to take historic steps for peace, just as his country had done in 1979, referring to Egypt-Israel peace treaty, which was based on the core principle of land for peace.“If by our combined efforts and real desire, said Alsisi, we can all achieve a solution to this (Palestine) problem and find hope for the Palestinians and security for the Israelis, history will write a new page that will be no less and might even be more of an achievement than the signing of the peace treaty between Egypt and Israel forty years ago”.Tel Aviv certainly heeded the call. Immediately after the Alsisi address, Mr. Natanyahu, the much frustrated Israeli Premier , responded that he is open to working with Egypt and other Arab nations to advance a diplomatic process to end the IsraeliPalestinian conflict.
As referenced before, the French initiative offers, in the first phase, an international conference attended by the foreign ministers from 20 nations excluding Palestine and Israel. The conference, originally scheduled for May 30, was rescheduled, for lack of John Kerry’s availability, until sometime in June. But, in its second phase, the larger Paris international conference is scheduled for some time this summer. The French position is clear that, in case the larger conference fails, France would recognise the state of Palestine. The US position is still not clear over the French initiative.
The Egyptian initiative does not oppose the International conference on Palestinian statehood but” it speaks of reviving, as Egypt’s foreign minister, Sameh Shoukry clarifies, peace talks between Palestinians, and Israelis to end this conflict, and establish a Palestinian state”. Not only Natanyahu warmly appreciated President Alsisi’s initiative, he pointed, in no uncertain terms, to the ability to discuss the Arab initiative for peace which was introduced in 2002, and which includes the diplomatic recognition of Israel by Arab countries in return for establishing a Palestinian state”. Yet, he qualified, in the same breath, his statement that “we are willing to negotiate with Arab states’ revisions to that initiative so that it reflects the dramatic changes in the region since 2002 but maintains the agreed goal of two states for two peoples”.
The time has certainly changed. As opposed to the old Natanyahu, who was, once, a diehard dismantler of the two states solution, the new Natayahu, like a born-again Christian, seems all geared to re-embrace the idea of a two state solution along the lines of the 2002 Arab solution-the same solution that he had, for the most part, disdainfully undermined in Bar-Lien University address in 2009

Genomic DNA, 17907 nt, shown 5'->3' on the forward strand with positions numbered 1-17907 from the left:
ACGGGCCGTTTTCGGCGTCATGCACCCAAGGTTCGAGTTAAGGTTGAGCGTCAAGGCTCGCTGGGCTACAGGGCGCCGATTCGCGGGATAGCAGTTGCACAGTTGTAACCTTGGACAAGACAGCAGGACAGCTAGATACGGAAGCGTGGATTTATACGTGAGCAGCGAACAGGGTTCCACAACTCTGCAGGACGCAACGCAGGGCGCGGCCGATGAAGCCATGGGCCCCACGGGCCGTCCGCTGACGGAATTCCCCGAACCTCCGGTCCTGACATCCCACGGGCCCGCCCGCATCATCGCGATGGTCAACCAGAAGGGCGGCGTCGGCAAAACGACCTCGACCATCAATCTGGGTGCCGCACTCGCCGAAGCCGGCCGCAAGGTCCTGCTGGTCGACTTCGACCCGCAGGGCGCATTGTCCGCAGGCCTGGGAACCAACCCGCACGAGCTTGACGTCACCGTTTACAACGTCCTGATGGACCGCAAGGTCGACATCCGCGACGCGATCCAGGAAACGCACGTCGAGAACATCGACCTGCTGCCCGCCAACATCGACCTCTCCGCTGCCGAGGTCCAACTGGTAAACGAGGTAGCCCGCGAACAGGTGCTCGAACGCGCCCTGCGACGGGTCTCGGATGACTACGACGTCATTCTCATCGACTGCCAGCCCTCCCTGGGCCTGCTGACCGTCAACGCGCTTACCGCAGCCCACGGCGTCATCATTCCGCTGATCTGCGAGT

The perils that are propelling the new peace proposal are much too obvious. Can Israel afford IS, or Daesh’s expanded military operations at its borders or inside its territories, knowing it all too well that already IS ,or Daesh is maintaining a powerful organisational, and military presence not only in Syria, and Iraq, but, also in Libya, and to some degree, in Sinai. The answer lies in Natanyahu’s warm reaction to Egypt. What also explains some forward movement or the sudden burst of diplomatic activity from Ramallah , Cairo, Paris, and Washington is,partly, the fear of the IS expanded influence-Paris attacks etc.coupled with the crushing pressure of Israel’s continued brutal occupation of Palestine, and the world-wide impact of the historical injustice to the Palestinians.
It seems that the days of Israel’s intransigence are numbered under the present scenario. Either, the Israelis accept (a) president Al-sisi’s initiative, one that would naturally include the 2002 land for peace formula, also known as the Saudi peace plan for the Middle East-one that the Israelis have already referred to, or the Israelis agree (b) to the French sponsored plan for international conference on Palestine which Natanyahu has apparently dismissed. Still, the conference is likely to be held in Paris, as announced, and will be attended, inter-alia, by Egypt and the Arab countries. That Paris would move to recognise the state of Palestine in the event the Israelis fail to accept the decisions made at the International conference, will be a major diplomatic blow to TelAviv, or (c) in case the first two options yield no results, the third, option, and an unsavory one, would be Israel greeting the menacing presence of IS at its borders that would confer on IS the golden opportunity of her exploiting the Arab sensitivities over the Israel’s continued occupation of Palestine. Not a desirable option at all.
The latest developments confirm that there is only so long the Israelis can stonewall on the creation of a viable, independent state of Palestine with Al-Quds (Jarusalem), as its capital. The confluence of multiple forces such as the intense Palestinian struggle, the Egyptian initiative, the French led Euro diplomacy, the quite US pressure, and pressure from the collapsed 2014 US- led initiative, the overwhelming global support, and the IS factor are all constituting for Israel an inescapable corridor of regional, or global diplomatic solutiontwo sovereign states, Palestine, and Israel, living side by side in peace. Not the aggressor Israel, but the world would write for her a new, and permanent destiny. — The writer is senior political analyst based in Islamabad.